Oceanus in Baltimore. Source: Author
Baltimore’s Little Italy has a new resident, and he’s over 20 feet tall.
Spray-painted on a building’s brick face by artist Carlos Alberto Garcia-Hernandez, Greek Titan Oceanus is the star of a recent tribute to Rome’s Trevi Fountain. Four Baltimorean birds – three orioles and a raven – fly beside him, splashing violent streaks of color against his pale figure. At his feet, a stream of water flings itself through the air like a fish diving into the sidewalk.
Down two blocks, silent apart from the patter of a bird’s afternoon stroll, stands Nancy Pelosi’s childhood home. As the first Italian-American Speaker of the House, Pelosi’s roots tie back to her father’s immigration to the U.S. He came alongside his first cousin, Mary Ann Campanella’s father, who married into the local community.
“The house I live in is my root,” said Mary Ann Campanella. “My grandfather married and lived there, my mother married and lived there, and I married and lived there. I will stay here…I’ll die here like my grandfather, my mother, father. In my home.”
In October 2018, which marked its 100-year anniversary, her family home earned the Centennial Home plaque through a Baltimore Heritage project that preserves historical neighborhoods.
Despite the Campanellas’ milestone, Little Italy is shrinking. Formerly a proud 20 blocks speckled with 18 restaurants, only 7 blocks and 8 restaurants remain.
Campanella attributes this decline to the younger generation’s search for a better life. “Moved to the suburbs. Outskirts. Wanted grass and trees. They wanted good schools for their children to grow up in.”
Sadly, the Baltimore Little Italy’s fate is part of a national trend. As reported by NBC News and the New York Times, Little Italys are becoming less Italian, from Chicago to New York. Now, only 8% of NYC’s Little Italy population is of Italian descent.
Jeffrey Carrano, an Italian-American and recent JHU graduate, suspects the media provides no support for dwindling Italian culture.
“Italian culture in America can be summed up in a single quote in American media, which is the scene from the Godfather: ‘Leave the gun. Take the cannoli.’ It’s humorous, I agree, but what it really means is that all of Italian culture that Americans think of is summed up by food and crime.”
It’s true –Vaccaro’s Italian Pastry Shop, established in 1956, serves excellent desserts. Even a spoonful of their cannoli cream is addictive, and the tiramisu’s lady fingers will pluck your tastebuds with the deftness of a harpist.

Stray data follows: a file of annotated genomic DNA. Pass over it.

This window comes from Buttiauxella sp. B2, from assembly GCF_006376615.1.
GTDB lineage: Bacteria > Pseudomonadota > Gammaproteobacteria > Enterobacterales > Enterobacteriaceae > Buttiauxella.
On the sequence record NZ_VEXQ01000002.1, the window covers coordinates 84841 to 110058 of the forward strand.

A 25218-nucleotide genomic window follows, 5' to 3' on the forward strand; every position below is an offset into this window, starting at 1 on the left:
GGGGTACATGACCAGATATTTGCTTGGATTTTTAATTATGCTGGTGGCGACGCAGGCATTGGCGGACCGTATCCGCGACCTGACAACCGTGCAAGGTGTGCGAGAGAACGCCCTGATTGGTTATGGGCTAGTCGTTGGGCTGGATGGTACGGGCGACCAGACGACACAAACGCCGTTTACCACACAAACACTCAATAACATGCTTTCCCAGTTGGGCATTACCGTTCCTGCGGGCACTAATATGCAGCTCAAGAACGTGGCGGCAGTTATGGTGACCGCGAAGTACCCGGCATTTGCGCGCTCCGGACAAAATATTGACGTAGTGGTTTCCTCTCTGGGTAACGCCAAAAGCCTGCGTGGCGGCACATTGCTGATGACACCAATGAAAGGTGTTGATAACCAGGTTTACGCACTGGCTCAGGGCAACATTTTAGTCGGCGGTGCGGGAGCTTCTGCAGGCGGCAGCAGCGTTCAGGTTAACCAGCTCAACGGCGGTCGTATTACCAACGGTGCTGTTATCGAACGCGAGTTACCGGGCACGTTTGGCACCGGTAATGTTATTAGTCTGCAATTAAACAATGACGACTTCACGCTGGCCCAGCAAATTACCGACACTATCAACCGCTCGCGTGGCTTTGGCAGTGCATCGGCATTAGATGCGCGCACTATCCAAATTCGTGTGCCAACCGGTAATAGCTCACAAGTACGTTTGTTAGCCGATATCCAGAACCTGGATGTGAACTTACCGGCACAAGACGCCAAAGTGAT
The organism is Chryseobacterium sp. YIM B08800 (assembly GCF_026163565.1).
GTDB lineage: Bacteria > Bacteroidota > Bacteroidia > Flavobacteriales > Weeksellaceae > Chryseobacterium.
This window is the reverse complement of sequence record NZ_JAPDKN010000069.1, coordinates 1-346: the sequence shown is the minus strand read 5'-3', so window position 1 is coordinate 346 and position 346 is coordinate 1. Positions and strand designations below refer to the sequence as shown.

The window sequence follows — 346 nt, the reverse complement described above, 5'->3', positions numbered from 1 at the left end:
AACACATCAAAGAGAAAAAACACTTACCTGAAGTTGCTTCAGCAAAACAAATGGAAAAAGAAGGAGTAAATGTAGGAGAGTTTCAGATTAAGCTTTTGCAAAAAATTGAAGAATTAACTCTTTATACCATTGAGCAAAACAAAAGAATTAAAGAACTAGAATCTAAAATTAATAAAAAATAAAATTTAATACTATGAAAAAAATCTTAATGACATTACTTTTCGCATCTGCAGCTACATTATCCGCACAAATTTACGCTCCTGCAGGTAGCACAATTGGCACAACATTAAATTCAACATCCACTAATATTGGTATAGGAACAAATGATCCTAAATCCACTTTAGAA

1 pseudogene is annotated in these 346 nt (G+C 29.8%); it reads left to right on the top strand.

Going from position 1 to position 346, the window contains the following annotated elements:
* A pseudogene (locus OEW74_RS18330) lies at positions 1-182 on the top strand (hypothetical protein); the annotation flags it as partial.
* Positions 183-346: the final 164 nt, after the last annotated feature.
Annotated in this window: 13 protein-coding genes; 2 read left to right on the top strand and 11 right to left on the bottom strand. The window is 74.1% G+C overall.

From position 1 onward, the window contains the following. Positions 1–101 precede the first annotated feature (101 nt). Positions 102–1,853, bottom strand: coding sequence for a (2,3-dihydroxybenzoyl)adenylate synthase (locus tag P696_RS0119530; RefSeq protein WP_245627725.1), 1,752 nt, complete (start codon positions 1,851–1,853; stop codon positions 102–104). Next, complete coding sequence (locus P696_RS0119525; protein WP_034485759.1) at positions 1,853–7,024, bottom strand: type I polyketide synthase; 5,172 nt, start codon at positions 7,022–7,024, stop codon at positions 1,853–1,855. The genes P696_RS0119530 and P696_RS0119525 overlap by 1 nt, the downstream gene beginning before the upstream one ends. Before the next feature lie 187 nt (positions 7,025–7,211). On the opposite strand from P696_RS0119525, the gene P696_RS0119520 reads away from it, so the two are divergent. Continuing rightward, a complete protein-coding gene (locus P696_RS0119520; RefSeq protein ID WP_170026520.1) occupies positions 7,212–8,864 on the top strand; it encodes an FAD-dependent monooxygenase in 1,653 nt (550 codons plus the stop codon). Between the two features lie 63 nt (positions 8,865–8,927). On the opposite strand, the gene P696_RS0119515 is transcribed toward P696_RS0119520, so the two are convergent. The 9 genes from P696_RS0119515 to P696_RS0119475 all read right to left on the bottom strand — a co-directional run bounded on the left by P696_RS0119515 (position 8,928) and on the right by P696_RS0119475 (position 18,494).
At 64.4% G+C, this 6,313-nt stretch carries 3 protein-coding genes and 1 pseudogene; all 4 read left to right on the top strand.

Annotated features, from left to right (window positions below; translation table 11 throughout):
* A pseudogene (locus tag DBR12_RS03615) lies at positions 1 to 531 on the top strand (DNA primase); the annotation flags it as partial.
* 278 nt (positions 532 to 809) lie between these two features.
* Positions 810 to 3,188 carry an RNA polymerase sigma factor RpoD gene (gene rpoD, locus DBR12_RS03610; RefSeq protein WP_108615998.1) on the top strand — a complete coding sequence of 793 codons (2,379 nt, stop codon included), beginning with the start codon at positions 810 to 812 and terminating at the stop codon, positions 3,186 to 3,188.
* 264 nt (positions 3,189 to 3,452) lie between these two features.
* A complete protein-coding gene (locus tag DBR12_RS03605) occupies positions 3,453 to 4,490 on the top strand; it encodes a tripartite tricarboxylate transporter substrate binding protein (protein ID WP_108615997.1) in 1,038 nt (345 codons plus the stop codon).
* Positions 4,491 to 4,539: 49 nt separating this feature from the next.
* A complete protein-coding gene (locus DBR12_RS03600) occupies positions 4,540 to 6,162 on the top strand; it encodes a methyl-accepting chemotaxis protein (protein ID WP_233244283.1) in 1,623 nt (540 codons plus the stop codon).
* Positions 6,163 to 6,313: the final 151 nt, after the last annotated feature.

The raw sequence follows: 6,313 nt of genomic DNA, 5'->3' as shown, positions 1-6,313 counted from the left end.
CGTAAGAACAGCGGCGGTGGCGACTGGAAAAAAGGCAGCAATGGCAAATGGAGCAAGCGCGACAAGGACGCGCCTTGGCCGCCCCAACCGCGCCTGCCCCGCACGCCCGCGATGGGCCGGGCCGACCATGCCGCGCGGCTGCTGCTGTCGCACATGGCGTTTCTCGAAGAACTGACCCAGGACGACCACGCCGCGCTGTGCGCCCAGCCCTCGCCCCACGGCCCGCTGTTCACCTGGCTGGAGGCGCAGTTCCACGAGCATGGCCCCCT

However, the Italian-American heritage is more than mouth-watering cuisine – Italians also value community, hard work, and family.
Maria Lucia Varella, Vaccaro’s office manager, said, “We do wedding cakes, then we do a christening cake, communion cake, graduation cake. It’s really cool to see all these people’s lives that have evolved from just a wedding cake.”
Campanella, Pelosi’s second cousin, believes Southerners are more likely than Northerners to settle in the U.S., citing their reputation as diligent farmers pursuing improved lifestyles.
Salvatore Gualano, my grandfather, is proof. He immigrated to the U.S. when he was 16 years old, leaving behind a family farm to follow his parents to a land of opportunity. “Over here, everything was blooming. You could do more. It was a difference like day and night.”
Upon arriving, he became a laborer and worked at a plastics factory through his mid-70s. Without knowing a word of English, he devoted himself to building a new life.
Gary Gualano, my father, often reflects on my grandfather’s sacrifice. “I had a very good example in my father, who was the hardest worker I knew. He would do anything to provide for his family.” He paused, chuckling. “Legal, of course.”
When my grandfather immigrated to the U.S., he waved goodbye to relatives he would never see again.
In Rome, a coin tossed in the Trevi Fountain ensures a future return to the city. In Baltimore, a two-dimensional Oceanus watches over his neighborhood, waiting for the rising generation of Italian-Americans to toss a coin before they depart.
“Don’t say ‘ciao’ – say ‘ci vediamo,’” Campanella said at the end of our conversation. ‘Ciao’ is such a slang word. My parents say ‘ci vediamo,’ which means ‘I’ll see you in the future.’”